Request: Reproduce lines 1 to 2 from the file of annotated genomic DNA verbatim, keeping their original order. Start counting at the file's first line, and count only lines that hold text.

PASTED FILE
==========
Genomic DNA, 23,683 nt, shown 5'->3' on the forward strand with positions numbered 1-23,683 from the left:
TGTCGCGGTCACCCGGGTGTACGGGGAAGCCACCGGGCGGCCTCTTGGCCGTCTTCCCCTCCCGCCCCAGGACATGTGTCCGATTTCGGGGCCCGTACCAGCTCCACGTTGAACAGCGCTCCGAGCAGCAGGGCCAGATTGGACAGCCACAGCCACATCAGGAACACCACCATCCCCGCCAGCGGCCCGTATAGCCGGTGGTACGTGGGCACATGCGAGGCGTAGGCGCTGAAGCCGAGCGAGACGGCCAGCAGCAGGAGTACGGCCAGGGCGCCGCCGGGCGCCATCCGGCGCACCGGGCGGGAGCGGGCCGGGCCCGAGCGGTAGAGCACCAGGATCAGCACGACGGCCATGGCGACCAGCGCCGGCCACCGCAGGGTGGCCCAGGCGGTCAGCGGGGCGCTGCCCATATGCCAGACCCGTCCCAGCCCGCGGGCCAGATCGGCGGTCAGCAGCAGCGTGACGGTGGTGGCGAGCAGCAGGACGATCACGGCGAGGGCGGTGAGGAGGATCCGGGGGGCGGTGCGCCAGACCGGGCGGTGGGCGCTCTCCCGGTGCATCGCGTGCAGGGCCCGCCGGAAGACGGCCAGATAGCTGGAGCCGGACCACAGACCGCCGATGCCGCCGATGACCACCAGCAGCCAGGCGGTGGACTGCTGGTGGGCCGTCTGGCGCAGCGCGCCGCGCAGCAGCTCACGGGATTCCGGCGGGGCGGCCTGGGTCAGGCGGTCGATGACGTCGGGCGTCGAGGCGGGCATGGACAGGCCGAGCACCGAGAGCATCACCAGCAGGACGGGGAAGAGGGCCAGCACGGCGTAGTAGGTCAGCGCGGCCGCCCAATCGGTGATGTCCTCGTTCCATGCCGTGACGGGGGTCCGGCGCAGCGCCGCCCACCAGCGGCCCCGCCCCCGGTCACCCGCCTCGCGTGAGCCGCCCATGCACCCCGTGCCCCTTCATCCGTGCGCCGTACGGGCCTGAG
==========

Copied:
Genomic DNA, 23,683 nt, shown 5'->3' on the forward strand with positions numbered 1-23,683 from the left:
TGTCGCGGTCACCCGGGTGTACGGGGAAGCCACCGGGCGGCCTCTTGGCCGTCTTCCCCTCCCGCCCCAGGACATGTGTCCGATTTCGGGGCCCGTACCAGCTCCACGTTGAACAGCGCTCCGAGCAGCAGGGCCAGATTGGACAGCCACAGCCACATCAGGAACACCACCATCCCCGCCAGCGGCCCGTATAGCCGGTGGTACGTGGGCACATGCGAGGCGTAGGCGCTGAAGCCGAGCGAGACGGCCAGCAGCAGGAGTACGGCCAGGGCGCCGCCGGGCGCCATCCGGCGCACCGGGCGGGAGCGGGCCGGGCCCGAGCGGTAGAGCACCAGGATCAGCACGACGGCCATGGCGACCAGCGCCGGCCACCGCAGGGTGGCCCAGGCGGTCAGCGGGGCGCTGCCCATATGCCAGACCCGTCCCAGCCCGCGGGCCAGATCGGCGGTCAGCAGCAGCGTGACGGTGGTGGCGAGCAGCAGGACGATCACGGCGAGGGCGGTGAGGAGGATCCGGGGGGCGGTGCGCCAGACCGGGCGGTGGGCGCTCTCCCGGTGCATCGCGTGCAGGGCCCGCCGGAAGACGGCCAGATAGCTGGAGCCGGACCACAGACCGCCGATGCCGCCGATGACCACCAGCAGCCAGGCGGTGGACTGCTGGTGGGCCGTCTGGCGCAGCGCGCCGCGCAGCAGCTCACGGGATTCCGGCGGGGCGGCCTGGGTCAGGCGGTCGATGACGTCGGGCGTCGAGGCGGGCATGGACAGGCCGAGCACCGAGAGCATCACCAGCAGGACGGGGAAGAGGGCCAGCACGGCGTAGTAGGTCAGCGCGGCCGCCCAATCGGTGATGTCCTCGTTCCATGCCGTGACGGGGGTCCGGCGCAGCGCCGCCCACCAGCGGCCCCGCCCCCGGTCACCCGCCTCGCGTGAGCCGCCCATGCACCCCGTGCCCCTTCATCCGTGCGCCGTACGGGCCTGAG